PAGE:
His long-time ally, Fr Willy Slaven, parish priest of St Simon’s Roman Catholic Church in Partick, explains his friend’s apparent evasiveness. “John’s availability to others is what defines him. He’s got his ego much better managed than the rest of us.”

Even so, such political awareness seems unusual for a man of the cloth. His daughter, Sarah, is the newly appointed head of research for the Scottish Labour Party. “How can I answer that question?” he replies, bewildered, when I ask if he’s politically motivated. “It seems to me that everything is political. In our society, the church tends to have a conservative role, but I understand my role is to have a solidarity with people who are in the struggle of the human condition.”

Another of these continuing struggles is religious divide. Miller has written about how it remains rife in all sectors of life in the west of Scotland, and how in his locality, “infants learn young, dressed in their pram in the colours of a favourite football team”. He refuses to vocalise what awfulness he has witnessed, but as recently as last year he wrote: “I have seen the havoc wrought when conflict fuelled by religious division has brought violent death.”

As he departs, does he feel sectarianism is at last losing its sting? “I think it’s not going to go away,” he says quietly. “With the building of two new secondary schools and four primaries in Castlemilk, we had the opportunity to initiate a shared campus, but the idea was rejected by the local authority, so we have two separate secondary schools.” He was not invited to be part of the decision-making process and sees this as “a missed opportunity”.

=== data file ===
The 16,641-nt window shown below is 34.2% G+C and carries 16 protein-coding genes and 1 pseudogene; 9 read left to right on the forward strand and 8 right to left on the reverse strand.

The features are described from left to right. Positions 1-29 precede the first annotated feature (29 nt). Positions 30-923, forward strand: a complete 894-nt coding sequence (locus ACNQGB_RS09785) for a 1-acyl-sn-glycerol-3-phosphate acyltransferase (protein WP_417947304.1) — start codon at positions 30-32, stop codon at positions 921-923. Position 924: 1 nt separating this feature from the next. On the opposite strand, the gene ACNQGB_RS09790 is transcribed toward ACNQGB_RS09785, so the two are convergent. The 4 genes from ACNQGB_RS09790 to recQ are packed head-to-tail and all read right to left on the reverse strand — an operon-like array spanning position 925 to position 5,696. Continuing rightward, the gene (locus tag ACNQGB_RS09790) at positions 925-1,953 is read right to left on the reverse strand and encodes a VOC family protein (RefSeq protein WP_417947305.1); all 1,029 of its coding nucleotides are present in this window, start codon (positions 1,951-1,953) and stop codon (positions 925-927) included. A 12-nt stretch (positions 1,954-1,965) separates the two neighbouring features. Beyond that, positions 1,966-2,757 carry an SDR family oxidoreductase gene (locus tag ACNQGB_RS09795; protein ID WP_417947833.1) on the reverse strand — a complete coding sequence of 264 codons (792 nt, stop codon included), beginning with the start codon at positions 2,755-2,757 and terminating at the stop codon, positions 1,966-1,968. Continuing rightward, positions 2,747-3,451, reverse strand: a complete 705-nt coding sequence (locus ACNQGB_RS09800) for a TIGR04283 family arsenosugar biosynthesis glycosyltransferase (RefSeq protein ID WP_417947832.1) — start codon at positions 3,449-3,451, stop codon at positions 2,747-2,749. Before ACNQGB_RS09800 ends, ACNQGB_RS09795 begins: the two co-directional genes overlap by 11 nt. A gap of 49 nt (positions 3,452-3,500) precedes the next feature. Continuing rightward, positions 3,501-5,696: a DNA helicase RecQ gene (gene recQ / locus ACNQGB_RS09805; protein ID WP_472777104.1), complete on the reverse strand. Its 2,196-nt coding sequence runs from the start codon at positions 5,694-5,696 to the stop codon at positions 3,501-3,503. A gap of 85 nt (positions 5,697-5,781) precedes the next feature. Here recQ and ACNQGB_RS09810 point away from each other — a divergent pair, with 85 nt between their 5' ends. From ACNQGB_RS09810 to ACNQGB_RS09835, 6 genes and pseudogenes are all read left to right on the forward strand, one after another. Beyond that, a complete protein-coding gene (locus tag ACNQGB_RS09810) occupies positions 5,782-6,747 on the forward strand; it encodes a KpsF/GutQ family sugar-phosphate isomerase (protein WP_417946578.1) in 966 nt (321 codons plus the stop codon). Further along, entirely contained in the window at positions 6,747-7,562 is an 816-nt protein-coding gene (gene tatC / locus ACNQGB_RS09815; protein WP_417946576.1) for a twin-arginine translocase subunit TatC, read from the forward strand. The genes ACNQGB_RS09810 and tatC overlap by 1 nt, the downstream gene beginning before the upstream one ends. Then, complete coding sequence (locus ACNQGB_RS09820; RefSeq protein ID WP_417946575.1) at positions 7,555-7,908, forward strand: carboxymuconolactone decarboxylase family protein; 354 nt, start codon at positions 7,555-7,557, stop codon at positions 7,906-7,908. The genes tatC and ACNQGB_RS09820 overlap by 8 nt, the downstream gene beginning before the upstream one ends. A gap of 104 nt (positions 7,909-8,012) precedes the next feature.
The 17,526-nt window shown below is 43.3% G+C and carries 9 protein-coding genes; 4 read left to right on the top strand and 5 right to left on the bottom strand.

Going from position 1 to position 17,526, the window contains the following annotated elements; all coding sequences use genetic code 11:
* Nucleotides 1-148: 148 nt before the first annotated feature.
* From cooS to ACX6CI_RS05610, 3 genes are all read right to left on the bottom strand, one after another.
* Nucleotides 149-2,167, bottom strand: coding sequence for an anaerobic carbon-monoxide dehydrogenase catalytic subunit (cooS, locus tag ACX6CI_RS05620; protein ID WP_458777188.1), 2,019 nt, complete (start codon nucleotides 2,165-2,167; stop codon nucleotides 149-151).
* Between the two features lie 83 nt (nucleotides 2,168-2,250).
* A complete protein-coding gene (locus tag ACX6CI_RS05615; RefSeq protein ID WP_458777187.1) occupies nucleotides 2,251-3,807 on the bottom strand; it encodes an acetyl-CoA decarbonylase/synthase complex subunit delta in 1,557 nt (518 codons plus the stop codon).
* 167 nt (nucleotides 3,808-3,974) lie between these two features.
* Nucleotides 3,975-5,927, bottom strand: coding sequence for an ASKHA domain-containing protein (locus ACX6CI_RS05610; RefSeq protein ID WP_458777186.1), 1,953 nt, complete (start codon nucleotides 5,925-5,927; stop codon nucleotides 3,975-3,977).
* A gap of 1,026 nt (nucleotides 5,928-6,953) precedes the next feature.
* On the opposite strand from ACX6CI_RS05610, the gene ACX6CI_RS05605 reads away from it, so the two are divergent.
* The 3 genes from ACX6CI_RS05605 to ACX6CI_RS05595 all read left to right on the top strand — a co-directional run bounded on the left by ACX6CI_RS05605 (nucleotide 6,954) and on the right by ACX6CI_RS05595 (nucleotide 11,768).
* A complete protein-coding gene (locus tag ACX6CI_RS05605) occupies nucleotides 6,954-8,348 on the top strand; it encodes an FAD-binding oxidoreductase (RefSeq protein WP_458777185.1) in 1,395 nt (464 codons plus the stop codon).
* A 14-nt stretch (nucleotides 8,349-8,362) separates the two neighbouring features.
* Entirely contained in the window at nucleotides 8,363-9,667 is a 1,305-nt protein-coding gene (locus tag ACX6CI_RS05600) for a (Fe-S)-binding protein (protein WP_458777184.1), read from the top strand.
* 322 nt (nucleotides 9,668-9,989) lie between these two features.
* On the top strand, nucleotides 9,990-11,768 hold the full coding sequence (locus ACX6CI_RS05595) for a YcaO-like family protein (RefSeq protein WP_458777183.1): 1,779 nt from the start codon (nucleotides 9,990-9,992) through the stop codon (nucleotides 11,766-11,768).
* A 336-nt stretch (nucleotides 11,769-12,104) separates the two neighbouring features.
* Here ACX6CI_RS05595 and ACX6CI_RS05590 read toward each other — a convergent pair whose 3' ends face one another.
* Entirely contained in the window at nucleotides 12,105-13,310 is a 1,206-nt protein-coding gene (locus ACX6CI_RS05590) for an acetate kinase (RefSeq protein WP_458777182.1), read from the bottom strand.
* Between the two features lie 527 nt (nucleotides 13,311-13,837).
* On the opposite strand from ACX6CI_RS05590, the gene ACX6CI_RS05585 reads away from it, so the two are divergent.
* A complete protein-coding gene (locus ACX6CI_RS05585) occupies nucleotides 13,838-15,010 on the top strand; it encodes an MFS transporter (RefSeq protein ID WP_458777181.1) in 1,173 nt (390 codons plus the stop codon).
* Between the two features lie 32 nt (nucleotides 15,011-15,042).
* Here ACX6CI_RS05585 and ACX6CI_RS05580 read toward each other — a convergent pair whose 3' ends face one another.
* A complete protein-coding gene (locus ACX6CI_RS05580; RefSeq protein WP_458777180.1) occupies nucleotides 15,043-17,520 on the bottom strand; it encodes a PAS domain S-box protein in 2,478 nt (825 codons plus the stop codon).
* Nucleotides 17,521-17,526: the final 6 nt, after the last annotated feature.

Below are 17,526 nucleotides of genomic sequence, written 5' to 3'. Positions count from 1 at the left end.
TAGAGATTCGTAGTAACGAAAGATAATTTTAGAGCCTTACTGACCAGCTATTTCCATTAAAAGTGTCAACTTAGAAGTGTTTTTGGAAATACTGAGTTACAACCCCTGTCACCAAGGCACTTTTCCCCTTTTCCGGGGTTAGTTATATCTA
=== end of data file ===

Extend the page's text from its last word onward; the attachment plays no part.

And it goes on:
Yet Miller is recognised as having crossed the religious divide, so much so that one of the new non-denominational primary schools is to be named after him, while its neighbour is named St John Paul II. Is he saying that separate schools engenders sectarianism? “I think sectarianism is illustrated in separate schools, not caused by them.”

He feels this is a worrying precedent for our fragile multicultural society. “State funding of faith schools gives an excuse for funding being extended to other faiths in the future. It will be difficult to deny the same to other faiths, and I’m anxious about that situation.”

In September, he and Mary – who have been together 40 years – move to Zimbabwe to work with HIV/Aids victims in a mission hospital. He is reluctant to talk about his new position, and is characteristically modest about it, saying only: “What we are doing is a very insignificant thing.”

He will certainly not forget the people he leaves behind. “It’s extraordinary to be in the same place for so long, and I can’t imagine being in a better place than Castlemilk,” he says. “Yes, the quality of life in the schemes is difficult, but it is also so rich. There’s endless tears and endless laughter. I feel privileged to have been part of this community. The sorrow for me is that it has to come to an end at all.”

If his flock has remained faithful against all odds, has he himself ever felt swamped by hopelessness?

“I’ve often had a sense of being driven more by despair than by hope,” he admits. “But if pushed I’d always pin my life on hope.”

Full story at The Herald.